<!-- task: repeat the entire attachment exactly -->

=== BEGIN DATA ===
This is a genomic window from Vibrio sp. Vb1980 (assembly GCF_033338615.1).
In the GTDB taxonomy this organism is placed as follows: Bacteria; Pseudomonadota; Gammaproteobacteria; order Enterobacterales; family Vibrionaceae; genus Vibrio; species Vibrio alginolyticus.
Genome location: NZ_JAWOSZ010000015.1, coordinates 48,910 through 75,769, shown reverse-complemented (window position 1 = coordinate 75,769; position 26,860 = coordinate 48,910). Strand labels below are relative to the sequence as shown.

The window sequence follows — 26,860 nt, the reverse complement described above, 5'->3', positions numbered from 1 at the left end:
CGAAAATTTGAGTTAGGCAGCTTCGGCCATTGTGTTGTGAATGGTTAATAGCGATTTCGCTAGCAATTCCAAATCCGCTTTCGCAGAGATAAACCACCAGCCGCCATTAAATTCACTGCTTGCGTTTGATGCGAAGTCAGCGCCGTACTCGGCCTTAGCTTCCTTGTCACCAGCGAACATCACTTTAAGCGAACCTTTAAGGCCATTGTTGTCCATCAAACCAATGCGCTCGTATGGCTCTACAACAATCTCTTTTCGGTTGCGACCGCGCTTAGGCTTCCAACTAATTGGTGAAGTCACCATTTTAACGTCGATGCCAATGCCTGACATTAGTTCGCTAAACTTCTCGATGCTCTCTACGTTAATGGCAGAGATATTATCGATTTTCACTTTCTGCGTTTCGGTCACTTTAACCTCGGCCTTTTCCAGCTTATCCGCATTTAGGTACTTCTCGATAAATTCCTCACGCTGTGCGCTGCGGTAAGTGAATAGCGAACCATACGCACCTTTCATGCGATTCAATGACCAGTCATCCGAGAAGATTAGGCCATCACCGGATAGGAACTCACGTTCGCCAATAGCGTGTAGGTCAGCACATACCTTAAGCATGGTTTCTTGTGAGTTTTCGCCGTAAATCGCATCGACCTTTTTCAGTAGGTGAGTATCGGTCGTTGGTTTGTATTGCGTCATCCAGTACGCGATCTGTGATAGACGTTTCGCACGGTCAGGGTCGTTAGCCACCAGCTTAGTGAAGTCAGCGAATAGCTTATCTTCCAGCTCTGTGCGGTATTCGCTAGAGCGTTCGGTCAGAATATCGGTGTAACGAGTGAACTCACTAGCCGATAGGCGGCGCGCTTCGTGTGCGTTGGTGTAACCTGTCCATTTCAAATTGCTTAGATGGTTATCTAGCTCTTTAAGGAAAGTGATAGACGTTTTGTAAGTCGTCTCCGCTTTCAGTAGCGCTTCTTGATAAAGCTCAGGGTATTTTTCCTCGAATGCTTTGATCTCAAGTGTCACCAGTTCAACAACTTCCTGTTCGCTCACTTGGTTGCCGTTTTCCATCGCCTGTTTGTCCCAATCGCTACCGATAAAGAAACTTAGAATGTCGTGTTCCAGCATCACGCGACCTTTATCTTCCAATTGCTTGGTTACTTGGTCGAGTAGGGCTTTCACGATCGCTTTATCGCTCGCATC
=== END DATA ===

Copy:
This is a genomic window from Vibrio sp. Vb1980 (assembly GCF_033338615.1).
In the GTDB taxonomy this organism is placed as follows: Bacteria; Pseudomonadota; Gammaproteobacteria; order Enterobacterales; family Vibrionaceae; genus Vibrio; species Vibrio alginolyticus.
Genome location: NZ_JAWOSZ010000015.1, coordinates 48,910 through 75,769, shown reverse-complemented (window position 1 = coordinate 75,769; position 26,860 = coordinate 48,910). Strand labels below are relative to the sequence as shown.

The window sequence follows — 26,860 nt, the reverse complement described above, 5'->3', positions numbered from 1 at the left end:
CGAAAATTTGAGTTAGGCAGCTTCGGCCATTGTGTTGTGAATGGTTAATAGCGATTTCGCTAGCAATTCCAAATCCGCTTTCGCAGAGATAAACCACCAGCCGCCATTAAATTCACTGCTTGCGTTTGATGCGAAGTCAGCGCCGTACTCGGCCTTAGCTTCCTTGTCACCAGCGAACATCACTTTAAGCGAACCTTTAAGGCCATTGTTGTCCATCAAACCAATGCGCTCGTATGGCTCTACAACAATCTCTTTTCGGTTGCGACCGCGCTTAGGCTTCCAACTAATTGGTGAAGTCACCATTTTAACGTCGATGCCAATGCCTGACATTAGTTCGCTAAACTTCTCGATGCTCTCTACGTTAATGGCAGAGATATTATCGATTTTCACTTTCTGCGTTTCGGTCACTTTAACCTCGGCCTTTTCCAGCTTATCCGCATTTAGGTACTTCTCGATAAATTCCTCACGCTGTGCGCTGCGGTAAGTGAATAGCGAACCATACGCACCTTTCATGCGATTCAATGACCAGTCATCCGAGAAGATTAGGCCATCACCGGATAGGAACTCACGTTCGCCAATAGCGTGTAGGTCAGCACATACCTTAAGCATGGTTTCTTGTGAGTTTTCGCCGTAAATCGCATCGACCTTTTTCAGTAGGTGAGTATCGGTCGTTGGTTTGTATTGCGTCATCCAGTACGCGATCTGTGATAGACGTTTCGCACGGTCAGGGTCGTTAGCCACCAGCTTAGTGAAGTCAGCGAATAGCTTATCTTCCAGCTCTGTGCGGTATTCGCTAGAGCGTTCGGTCAGAATATCGGTGTAACGAGTGAACTCACTAGCCGATAGGCGGCGCGCTTCGTGTGCGTTGGTGTAACCTGTCCATTTCAAATTGCTTAGATGGTTATCTAGCTCTTTAAGGAAAGTGATAGACGTTTTGTAAGTCGTCTCCGCTTTCAGTAGCGCTTCTTGATAAAGCTCAGGGTATTTTTCCTCGAATGCTTTGATCTCAAGTGTCACCAGTTCAACAACTTCCTGTTCGCTCACTTGGTTGCCGTTTTCCATCGCCTGTTTGTCCCAATCGCTACCGATAAAGAAACTTAGAATGTCGTGTTCCAGCATCACGCGACCTTTATCTTCCAATTGCTTGGTTACTTGGTCGAGTAGGGCTTTCACGATCGCTTTATCGCTCGCATC